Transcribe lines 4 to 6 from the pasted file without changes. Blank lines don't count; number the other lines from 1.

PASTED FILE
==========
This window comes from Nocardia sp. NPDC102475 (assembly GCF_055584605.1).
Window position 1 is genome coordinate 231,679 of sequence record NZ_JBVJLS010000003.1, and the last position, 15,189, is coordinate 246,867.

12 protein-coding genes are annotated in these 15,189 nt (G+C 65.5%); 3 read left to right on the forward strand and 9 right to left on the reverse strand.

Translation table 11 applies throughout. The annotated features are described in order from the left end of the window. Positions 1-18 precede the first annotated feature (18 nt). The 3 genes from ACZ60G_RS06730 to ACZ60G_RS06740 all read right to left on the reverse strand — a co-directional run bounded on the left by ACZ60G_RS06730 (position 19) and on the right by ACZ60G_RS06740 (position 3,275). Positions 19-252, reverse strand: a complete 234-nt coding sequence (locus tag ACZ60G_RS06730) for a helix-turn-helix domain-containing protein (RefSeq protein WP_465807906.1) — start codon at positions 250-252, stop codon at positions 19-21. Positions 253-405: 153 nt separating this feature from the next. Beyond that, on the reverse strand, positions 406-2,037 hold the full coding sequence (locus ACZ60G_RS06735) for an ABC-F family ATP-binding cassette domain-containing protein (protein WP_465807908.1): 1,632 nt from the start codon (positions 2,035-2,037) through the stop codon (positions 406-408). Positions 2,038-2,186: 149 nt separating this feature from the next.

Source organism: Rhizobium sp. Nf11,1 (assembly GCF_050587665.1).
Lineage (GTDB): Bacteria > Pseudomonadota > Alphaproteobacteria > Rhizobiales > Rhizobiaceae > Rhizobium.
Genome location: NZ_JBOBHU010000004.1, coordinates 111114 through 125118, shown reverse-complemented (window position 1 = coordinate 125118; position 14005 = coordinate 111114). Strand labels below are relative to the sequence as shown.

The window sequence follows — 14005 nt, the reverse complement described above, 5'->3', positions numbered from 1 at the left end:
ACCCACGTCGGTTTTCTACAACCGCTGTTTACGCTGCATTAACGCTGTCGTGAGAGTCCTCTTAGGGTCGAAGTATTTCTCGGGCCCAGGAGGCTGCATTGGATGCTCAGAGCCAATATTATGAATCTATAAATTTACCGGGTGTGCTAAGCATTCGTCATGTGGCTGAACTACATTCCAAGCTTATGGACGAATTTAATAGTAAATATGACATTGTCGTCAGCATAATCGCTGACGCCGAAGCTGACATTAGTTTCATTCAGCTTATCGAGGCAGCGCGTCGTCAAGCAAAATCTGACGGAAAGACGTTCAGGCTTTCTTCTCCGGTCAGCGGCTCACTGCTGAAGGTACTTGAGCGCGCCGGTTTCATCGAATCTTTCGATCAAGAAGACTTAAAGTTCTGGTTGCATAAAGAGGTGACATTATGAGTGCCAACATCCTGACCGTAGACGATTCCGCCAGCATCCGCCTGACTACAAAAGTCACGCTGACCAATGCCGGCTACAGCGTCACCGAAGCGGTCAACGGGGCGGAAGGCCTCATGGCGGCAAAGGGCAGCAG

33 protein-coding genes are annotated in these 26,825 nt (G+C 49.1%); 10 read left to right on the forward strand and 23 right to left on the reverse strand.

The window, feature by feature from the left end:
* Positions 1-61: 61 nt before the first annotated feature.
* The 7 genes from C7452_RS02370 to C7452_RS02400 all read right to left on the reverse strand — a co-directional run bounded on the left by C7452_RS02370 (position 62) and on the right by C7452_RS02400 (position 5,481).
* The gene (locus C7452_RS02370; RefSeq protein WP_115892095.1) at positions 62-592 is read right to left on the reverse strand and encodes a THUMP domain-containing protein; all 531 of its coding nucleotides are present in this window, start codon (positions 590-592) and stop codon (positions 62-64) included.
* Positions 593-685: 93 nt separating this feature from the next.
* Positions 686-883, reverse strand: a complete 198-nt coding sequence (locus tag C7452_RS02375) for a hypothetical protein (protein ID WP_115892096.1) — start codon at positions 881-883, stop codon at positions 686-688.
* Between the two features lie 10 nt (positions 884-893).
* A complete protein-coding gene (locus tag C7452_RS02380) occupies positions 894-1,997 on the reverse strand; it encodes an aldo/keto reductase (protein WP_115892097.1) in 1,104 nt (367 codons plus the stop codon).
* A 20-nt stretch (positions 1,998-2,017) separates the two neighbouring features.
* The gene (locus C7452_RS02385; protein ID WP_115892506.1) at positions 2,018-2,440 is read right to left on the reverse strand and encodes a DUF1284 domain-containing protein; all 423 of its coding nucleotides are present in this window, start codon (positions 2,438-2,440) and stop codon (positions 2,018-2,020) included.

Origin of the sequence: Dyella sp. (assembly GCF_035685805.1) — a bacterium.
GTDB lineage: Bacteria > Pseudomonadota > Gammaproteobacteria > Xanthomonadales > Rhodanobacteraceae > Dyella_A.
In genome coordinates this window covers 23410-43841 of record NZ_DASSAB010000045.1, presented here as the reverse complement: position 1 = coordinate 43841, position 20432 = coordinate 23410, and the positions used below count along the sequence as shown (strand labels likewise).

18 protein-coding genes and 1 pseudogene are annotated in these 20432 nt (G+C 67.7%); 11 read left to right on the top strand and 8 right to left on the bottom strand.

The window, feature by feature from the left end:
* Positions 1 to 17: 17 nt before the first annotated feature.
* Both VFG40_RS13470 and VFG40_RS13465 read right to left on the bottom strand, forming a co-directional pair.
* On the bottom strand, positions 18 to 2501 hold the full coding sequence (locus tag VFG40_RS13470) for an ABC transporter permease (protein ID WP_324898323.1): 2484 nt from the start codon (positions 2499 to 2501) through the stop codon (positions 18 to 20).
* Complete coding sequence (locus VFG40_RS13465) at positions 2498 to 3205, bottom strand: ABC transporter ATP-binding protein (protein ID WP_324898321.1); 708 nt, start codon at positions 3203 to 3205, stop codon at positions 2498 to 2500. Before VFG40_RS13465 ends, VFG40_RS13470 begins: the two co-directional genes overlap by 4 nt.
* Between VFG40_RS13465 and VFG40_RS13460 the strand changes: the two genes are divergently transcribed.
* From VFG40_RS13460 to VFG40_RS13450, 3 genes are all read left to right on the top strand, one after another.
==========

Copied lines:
Translation table 11 applies throughout. The annotated features are described in order from the left end of the window. Positions 1-18 precede the first annotated feature (18 nt). The 3 genes from ACZ60G_RS06730 to ACZ60G_RS06740 all read right to left on the reverse strand — a co-directional run bounded on the left by ACZ60G_RS06730 (position 19) and on the right by ACZ60G_RS06740 (position 3,275). Positions 19-252, reverse strand: a complete 234-nt coding sequence (locus tag ACZ60G_RS06730) for a helix-turn-helix domain-containing protein (RefSeq protein WP_465807906.1) — start codon at positions 250-252, stop codon at positions 19-21. Positions 253-405: 153 nt separating this feature from the next. Beyond that, on the reverse strand, positions 406-2,037 hold the full coding sequence (locus ACZ60G_RS06735) for an ABC-F family ATP-binding cassette domain-containing protein (protein WP_465807908.1): 1,632 nt from the start codon (positions 2,035-2,037) through the stop codon (positions 406-408). Positions 2,038-2,186: 149 nt separating this feature from the next.

Source organism: Rhizobium sp. Nf11,1 (assembly GCF_050587665.1).
Lineage (GTDB): Bacteria > Pseudomonadota > Alphaproteobacteria > Rhizobiales > Rhizobiaceae > Rhizobium.